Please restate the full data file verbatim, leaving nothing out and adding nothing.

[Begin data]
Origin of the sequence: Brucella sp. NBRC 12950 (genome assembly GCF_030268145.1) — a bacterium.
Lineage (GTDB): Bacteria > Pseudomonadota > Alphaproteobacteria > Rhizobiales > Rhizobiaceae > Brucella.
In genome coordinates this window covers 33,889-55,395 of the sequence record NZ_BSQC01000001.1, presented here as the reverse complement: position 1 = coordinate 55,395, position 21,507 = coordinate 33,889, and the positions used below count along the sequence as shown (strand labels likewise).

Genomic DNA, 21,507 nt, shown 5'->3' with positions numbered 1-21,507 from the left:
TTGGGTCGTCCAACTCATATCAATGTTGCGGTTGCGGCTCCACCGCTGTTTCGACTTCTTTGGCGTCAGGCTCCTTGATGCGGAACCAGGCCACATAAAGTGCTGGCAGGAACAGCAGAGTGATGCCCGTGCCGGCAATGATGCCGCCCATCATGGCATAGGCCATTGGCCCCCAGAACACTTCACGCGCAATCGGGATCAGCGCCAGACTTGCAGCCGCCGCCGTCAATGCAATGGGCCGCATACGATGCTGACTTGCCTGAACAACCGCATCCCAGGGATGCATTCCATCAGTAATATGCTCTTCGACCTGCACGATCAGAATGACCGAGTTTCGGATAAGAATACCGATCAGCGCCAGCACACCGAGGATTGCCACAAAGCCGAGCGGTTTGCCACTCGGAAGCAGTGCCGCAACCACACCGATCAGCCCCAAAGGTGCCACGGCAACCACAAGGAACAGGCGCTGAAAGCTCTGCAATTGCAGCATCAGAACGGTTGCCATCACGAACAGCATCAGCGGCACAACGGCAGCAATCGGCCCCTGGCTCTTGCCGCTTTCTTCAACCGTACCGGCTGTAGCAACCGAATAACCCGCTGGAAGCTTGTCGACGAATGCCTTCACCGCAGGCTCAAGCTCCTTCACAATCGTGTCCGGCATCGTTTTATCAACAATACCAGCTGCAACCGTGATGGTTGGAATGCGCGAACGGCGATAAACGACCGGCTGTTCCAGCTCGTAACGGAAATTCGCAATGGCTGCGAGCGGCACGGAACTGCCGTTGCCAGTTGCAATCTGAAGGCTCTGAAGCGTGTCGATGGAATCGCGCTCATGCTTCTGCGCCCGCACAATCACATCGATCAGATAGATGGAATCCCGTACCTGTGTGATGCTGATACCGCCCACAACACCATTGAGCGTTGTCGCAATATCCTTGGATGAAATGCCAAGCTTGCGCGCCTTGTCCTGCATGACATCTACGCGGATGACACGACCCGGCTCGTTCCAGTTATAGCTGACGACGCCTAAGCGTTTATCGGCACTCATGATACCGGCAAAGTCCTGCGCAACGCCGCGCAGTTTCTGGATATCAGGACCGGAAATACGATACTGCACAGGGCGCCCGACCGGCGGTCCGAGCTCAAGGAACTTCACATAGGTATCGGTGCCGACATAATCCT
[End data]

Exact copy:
Origin of the sequence: Brucella sp. NBRC 12950 (genome assembly GCF_030268145.1) — a bacterium.
Lineage (GTDB): Bacteria > Pseudomonadota > Alphaproteobacteria > Rhizobiales > Rhizobiaceae > Brucella.
In genome coordinates this window covers 33,889-55,395 of the sequence record NZ_BSQC01000001.1, presented here as the reverse complement: position 1 = coordinate 55,395, position 21,507 = coordinate 33,889, and the positions used below count along the sequence as shown (strand labels likewise).

Genomic DNA, 21,507 nt, shown 5'->3' with positions numbered 1-21,507 from the left:
TTGGGTCGTCCAACTCATATCAATGTTGCGGTTGCGGCTCCACCGCTGTTTCGACTTCTTTGGCGTCAGGCTCCTTGATGCGGAACCAGGCCACATAAAGTGCTGGCAGGAACAGCAGAGTGATGCCCGTGCCGGCAATGATGCCGCCCATCATGGCATAGGCCATTGGCCCCCAGAACACTTCACGCGCAATCGGGATCAGCGCCAGACTTGCAGCCGCCGCCGTCAATGCAATGGGCCGCATACGATGCTGACTTGCCTGAACAACCGCATCCCAGGGATGCATTCCATCAGTAATATGCTCTTCGACCTGCACGATCAGAATGACCGAGTTTCGGATAAGAATACCGATCAGCGCCAGCACACCGAGGATTGCCACAAAGCCGAGCGGTTTGCCACTCGGAAGCAGTGCCGCAACCACACCGATCAGCCCCAAAGGTGCCACGGCAACCACAAGGAACAGGCGCTGAAAGCTCTGCAATTGCAGCATCAGAACGGTTGCCATCACGAACAGCATCAGCGGCACAACGGCAGCAATCGGCCCCTGGCTCTTGCCGCTTTCTTCAACCGTACCGGCTGTAGCAACCGAATAACCCGCTGGAAGCTTGTCGACGAATGCCTTCACCGCAGGCTCAAGCTCCTTCACAATCGTGTCCGGCATCGTTTTATCAACAATACCAGCTGCAACCGTGATGGTTGGAATGCGCGAACGGCGATAAACGACCGGCTGTTCCAGCTCGTAACGGAAATTCGCAATGGCTGCGAGCGGCACGGAACTGCCGTTGCCAGTTGCAATCTGAAGGCTCTGAAGCGTGTCGATGGAATCGCGCTCATGCTTCTGCGCCCGCACAATCACATCGATCAGATAGATGGAATCCCGTACCTGTGTGATGCTGATACCGCCCACAACACCATTGAGCGTTGTCGCAATATCCTTGGATGAAATGCCAAGCTTGCGCGCCTTGTCCTGCATGACATCTACGCGGATGACACGACCCGGCTCGTTCCAGTTATAGCTGACGACGCCTAAGCGTTTATCGGCACTCATGATACCGGCAAAGTCCTGCGCAACGCCGCGCAGTTTCTGGATATCAGGACCGGAAATACGATACTGCACAGGGCGCCCGACCGGCGGTCCGAGCTCAAGGAACTTCACATAGGTATCGGTGCCGACATAATCCT